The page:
Finally, the windows are open wide. The fragrance of fresh wildflowers and damp earth flow through them, and suddenly, so too does the hooting happiness of a pair of owls singing in our backyard trees.
To hear their music better, I leave my lazy nest of blanket and books and step out into the dark night. Warm moist air embraces me like a hug from an old friend. Shining stars and a sliver of silver moon hanging low over the treetops surprise me with their brilliance. Immediately, words from the Song of Solomon come to mind: “For, lo, the winter is past, the rain is over and gone; The flowers appear on the earth; the time of the singing has come, and the voice of the turtledove is heard in our land.”
But on this newly minted spring evening, I celebrate not only the end of winter, but also the fact that the dozens of screaming sirens that woke me early in the morning responding to a potential shooter at our local high school turned out to be a false alarm. The supposed man carrying a rifle was instead a boy with a bat, ready for a baseball game. And lo, when the panic was past, and the fear was over and gone, a time of rejoicing was heard in our land.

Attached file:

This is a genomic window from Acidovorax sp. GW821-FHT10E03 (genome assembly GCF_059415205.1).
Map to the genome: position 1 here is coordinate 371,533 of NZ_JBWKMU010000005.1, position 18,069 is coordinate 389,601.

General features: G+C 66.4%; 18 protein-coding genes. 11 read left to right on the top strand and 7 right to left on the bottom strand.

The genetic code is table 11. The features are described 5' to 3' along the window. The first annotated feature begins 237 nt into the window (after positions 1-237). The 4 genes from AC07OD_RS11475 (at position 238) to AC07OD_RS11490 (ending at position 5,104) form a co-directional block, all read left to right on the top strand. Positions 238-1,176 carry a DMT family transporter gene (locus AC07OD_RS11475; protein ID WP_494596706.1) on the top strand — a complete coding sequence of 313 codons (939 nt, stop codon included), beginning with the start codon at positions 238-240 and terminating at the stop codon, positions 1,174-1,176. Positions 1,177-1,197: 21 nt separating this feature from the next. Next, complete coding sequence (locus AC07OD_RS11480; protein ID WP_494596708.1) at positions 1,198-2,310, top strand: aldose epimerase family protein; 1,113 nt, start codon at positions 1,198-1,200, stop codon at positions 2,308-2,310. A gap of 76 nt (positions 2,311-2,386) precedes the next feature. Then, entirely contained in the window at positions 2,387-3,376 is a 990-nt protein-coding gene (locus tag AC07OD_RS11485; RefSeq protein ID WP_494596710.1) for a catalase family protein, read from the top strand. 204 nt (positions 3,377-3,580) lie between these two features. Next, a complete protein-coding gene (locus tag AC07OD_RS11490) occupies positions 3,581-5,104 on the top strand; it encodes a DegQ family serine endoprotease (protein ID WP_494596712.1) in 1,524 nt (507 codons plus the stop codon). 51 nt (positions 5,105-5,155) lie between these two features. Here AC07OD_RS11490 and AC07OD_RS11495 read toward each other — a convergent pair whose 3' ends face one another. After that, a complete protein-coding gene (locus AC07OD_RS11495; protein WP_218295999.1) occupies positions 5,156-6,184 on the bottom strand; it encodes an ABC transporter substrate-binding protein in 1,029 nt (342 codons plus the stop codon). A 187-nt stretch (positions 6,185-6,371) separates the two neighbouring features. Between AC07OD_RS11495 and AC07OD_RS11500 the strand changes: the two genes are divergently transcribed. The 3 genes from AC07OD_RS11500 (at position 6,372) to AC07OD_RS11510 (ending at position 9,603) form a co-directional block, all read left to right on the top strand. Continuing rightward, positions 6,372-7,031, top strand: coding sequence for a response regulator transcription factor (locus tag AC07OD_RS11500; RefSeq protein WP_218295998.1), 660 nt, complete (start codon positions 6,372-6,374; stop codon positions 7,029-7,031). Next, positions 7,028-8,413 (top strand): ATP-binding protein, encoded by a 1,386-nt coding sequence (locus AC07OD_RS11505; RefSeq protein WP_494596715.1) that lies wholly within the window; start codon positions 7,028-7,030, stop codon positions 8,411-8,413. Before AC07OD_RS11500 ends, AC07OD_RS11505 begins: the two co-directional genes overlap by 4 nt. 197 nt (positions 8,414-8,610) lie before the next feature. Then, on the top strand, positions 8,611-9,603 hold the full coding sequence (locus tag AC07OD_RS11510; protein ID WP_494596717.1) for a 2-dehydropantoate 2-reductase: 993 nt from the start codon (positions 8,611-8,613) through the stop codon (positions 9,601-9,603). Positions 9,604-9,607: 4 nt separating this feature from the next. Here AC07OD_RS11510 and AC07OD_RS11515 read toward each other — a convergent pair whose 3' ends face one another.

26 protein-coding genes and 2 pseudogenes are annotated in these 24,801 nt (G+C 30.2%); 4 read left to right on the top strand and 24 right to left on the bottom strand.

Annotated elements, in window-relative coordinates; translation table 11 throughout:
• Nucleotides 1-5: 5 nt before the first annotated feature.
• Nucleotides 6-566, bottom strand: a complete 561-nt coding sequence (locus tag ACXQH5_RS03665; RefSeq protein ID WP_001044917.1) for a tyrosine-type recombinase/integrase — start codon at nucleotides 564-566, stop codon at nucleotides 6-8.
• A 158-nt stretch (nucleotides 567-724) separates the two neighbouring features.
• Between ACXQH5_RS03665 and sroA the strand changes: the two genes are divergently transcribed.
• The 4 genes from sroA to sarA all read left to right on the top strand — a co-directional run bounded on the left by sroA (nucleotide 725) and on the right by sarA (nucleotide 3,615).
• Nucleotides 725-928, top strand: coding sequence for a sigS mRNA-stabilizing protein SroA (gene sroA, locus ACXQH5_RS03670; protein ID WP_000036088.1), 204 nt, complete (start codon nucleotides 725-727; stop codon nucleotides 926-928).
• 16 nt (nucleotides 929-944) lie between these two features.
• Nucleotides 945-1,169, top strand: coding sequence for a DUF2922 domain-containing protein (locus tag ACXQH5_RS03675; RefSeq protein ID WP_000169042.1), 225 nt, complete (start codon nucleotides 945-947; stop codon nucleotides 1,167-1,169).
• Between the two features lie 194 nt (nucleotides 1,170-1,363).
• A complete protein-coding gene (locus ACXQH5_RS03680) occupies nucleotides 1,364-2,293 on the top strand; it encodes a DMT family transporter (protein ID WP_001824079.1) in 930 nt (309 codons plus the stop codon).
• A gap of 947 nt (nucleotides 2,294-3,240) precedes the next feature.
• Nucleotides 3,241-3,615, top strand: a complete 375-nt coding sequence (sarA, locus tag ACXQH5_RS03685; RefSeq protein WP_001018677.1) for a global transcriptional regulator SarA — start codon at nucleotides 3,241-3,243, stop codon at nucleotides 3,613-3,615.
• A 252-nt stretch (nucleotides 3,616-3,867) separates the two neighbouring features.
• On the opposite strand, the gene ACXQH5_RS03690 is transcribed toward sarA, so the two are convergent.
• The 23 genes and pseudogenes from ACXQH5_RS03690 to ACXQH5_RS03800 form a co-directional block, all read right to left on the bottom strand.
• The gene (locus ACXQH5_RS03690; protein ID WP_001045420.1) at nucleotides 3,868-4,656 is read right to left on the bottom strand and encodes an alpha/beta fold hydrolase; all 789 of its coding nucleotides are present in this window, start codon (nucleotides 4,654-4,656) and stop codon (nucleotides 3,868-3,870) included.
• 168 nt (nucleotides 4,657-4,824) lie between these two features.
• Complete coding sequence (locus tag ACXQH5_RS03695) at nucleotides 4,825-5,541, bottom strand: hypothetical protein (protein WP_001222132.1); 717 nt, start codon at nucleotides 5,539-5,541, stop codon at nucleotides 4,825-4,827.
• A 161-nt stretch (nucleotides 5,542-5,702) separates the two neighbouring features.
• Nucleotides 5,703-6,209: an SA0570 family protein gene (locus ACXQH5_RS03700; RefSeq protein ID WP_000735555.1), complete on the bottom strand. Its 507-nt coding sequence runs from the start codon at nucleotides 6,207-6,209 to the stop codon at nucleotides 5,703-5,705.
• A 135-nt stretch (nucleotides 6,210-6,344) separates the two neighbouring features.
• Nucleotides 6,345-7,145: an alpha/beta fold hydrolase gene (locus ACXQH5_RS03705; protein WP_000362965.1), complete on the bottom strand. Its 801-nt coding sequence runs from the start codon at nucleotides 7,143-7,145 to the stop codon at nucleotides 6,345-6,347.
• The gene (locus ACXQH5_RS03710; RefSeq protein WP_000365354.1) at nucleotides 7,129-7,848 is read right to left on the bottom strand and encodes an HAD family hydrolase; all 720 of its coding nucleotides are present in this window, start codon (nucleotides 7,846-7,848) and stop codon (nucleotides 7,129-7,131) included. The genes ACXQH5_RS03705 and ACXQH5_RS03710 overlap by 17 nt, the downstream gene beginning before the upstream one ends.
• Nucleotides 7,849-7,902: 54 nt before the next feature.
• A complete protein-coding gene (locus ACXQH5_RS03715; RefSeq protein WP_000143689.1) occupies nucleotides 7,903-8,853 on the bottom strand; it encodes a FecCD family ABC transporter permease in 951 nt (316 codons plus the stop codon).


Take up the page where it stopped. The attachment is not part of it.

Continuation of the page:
Perhaps that is why this night seems particularly precious to me, full of new beginnings instead of endings. Perhaps that is why an ordinary baseball game and other youthful rites of spring seem like such extraordinary blessings. Perhaps that is why in this world of worry that we live in, an ordinary night heralding the arrival of spring comes across as a miracle.
I thank the owls for reminding me.
I’m Marnie O. Mamminga and that’s my perspective.